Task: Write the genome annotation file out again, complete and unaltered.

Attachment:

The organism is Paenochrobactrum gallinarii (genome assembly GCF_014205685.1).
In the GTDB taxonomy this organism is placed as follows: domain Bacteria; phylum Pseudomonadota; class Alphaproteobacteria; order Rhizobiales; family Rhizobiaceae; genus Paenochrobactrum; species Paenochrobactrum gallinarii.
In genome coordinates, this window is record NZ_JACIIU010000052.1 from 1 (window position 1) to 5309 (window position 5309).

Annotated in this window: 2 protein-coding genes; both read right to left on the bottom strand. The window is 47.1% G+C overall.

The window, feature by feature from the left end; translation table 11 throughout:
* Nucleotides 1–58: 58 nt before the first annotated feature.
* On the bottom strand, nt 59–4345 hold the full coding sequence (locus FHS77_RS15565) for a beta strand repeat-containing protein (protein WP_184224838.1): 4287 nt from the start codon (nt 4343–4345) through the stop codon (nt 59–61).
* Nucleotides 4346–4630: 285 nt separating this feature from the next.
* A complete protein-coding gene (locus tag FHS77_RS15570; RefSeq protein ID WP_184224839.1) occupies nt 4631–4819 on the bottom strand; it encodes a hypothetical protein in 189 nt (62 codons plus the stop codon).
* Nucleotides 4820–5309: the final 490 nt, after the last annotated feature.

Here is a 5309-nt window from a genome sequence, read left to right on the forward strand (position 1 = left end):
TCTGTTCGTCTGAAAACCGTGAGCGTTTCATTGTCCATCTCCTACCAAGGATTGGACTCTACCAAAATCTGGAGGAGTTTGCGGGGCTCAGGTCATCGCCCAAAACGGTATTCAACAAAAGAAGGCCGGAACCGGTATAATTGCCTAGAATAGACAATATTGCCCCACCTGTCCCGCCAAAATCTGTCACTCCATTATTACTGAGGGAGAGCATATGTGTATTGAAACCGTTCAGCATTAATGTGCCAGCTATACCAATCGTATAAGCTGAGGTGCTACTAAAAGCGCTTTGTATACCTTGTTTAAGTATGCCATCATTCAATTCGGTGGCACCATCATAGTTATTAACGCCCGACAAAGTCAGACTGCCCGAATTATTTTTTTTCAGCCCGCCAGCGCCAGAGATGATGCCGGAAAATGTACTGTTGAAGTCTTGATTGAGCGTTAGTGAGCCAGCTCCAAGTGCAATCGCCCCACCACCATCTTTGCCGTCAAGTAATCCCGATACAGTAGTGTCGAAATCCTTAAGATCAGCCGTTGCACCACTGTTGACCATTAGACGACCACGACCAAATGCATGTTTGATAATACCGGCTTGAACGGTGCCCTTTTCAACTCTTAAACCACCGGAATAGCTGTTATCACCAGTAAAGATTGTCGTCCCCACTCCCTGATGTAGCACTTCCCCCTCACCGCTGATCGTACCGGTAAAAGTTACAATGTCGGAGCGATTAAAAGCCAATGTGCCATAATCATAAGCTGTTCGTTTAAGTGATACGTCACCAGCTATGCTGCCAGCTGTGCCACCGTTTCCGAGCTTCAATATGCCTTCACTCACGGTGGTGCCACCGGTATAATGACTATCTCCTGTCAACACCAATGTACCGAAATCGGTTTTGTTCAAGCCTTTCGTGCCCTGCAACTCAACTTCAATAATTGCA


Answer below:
The organism is Paenochrobactrum gallinarii (genome assembly GCF_014205685.1).
In the GTDB taxonomy this organism is placed as follows: domain Bacteria; phylum Pseudomonadota; class Alphaproteobacteria; order Rhizobiales; family Rhizobiaceae; genus Paenochrobactrum; species Paenochrobactrum gallinarii.
In genome coordinates, this window is record NZ_JACIIU010000052.1 from 1 (window position 1) to 5309 (window position 5309).

Annotated in this window: 2 protein-coding genes; both read right to left on the bottom strand. The window is 47.1% G+C overall.

The window, feature by feature from the left end; translation table 11 throughout:
* Nucleotides 1–58: 58 nt before the first annotated feature.
* On the bottom strand, nt 59–4345 hold the full coding sequence (locus FHS77_RS15565) for a beta strand repeat-containing protein (protein WP_184224838.1): 4287 nt from the start codon (nt 4343–4345) through the stop codon (nt 59–61).
* Nucleotides 4346–4630: 285 nt separating this feature from the next.
* A complete protein-coding gene (locus tag FHS77_RS15570; RefSeq protein ID WP_184224839.1) occupies nt 4631–4819 on the bottom strand; it encodes a hypothetical protein in 189 nt (62 codons plus the stop codon).
* Nucleotides 4820–5309: the final 490 nt, after the last annotated feature.

Here is a 5309-nt window from a genome sequence, read left to right on the forward strand (position 1 = left end):
TCTGTTCGTCTGAAAACCGTGAGCGTTTCATTGTCCATCTCCTACCAAGGATTGGACTCTACCAAAATCTGGAGGAGTTTGCGGGGCTCAGGTCATCGCCCAAAACGGTATTCAACAAAAGAAGGCCGGAACCGGTATAATTGCCTAGAATAGACAATATTGCCCCACCTGTCCCGCCAAAATCTGTCACTCCATTATTACTGAGGGAGAGCATATGTGTATTGAAACCGTTCAGCATTAATGTGCCAGCTATACCAATCGTATAAGCTGAGGTGCTACTAAAAGCGCTTTGTATACCTTGTTTAAGTATGCCATCATTCAATTCGGTGGCACCATCATAGTTATTAACGCCCGACAAAGTCAGACTGCCCGAATTATTTTTTTTCAGCCCGCCAGCGCCAGAGATGATGCCGGAAAATGTACTGTTGAAGTCTTGATTGAGCGTTAGTGAGCCAGCTCCAAGTGCAATCGCCCCACCACCATCTTTGCCGTCAAGTAATCCCGATACAGTAGTGTCGAAATCCTTAAGATCAGCCGTTGCACCACTGTTGACCATTAGACGACCACGACCAAATGCATGTTTGATAATACCGGCTTGAACGGTGCCCTTTTCAACTCTTAAACCACCGGAATAGCTGTTATCACCAGTAAAGATTGTCGTCCCCACTCCCTGATGTAGCACTTCCCCCTCACCGCTGATCGTACCGGTAAAAGTTACAATGTCGGAGCGATTAAAAGCCAATGTGCCATAATCATAAGCTGTTCGTTTAAGTGATACGTCACCAGCTATGCTGCCAGCTGTGCCACCGTTTCCGAGCTTCAATATGCCTTCACTCACGGTGGTGCCACCGGTATAATGACTATCTCCTGTCAACACCAATGTACCGAAATCGGTTTTGTTCAAGCCTTTCGTGCCCTGCAACTCAACTTCAATAATTGCA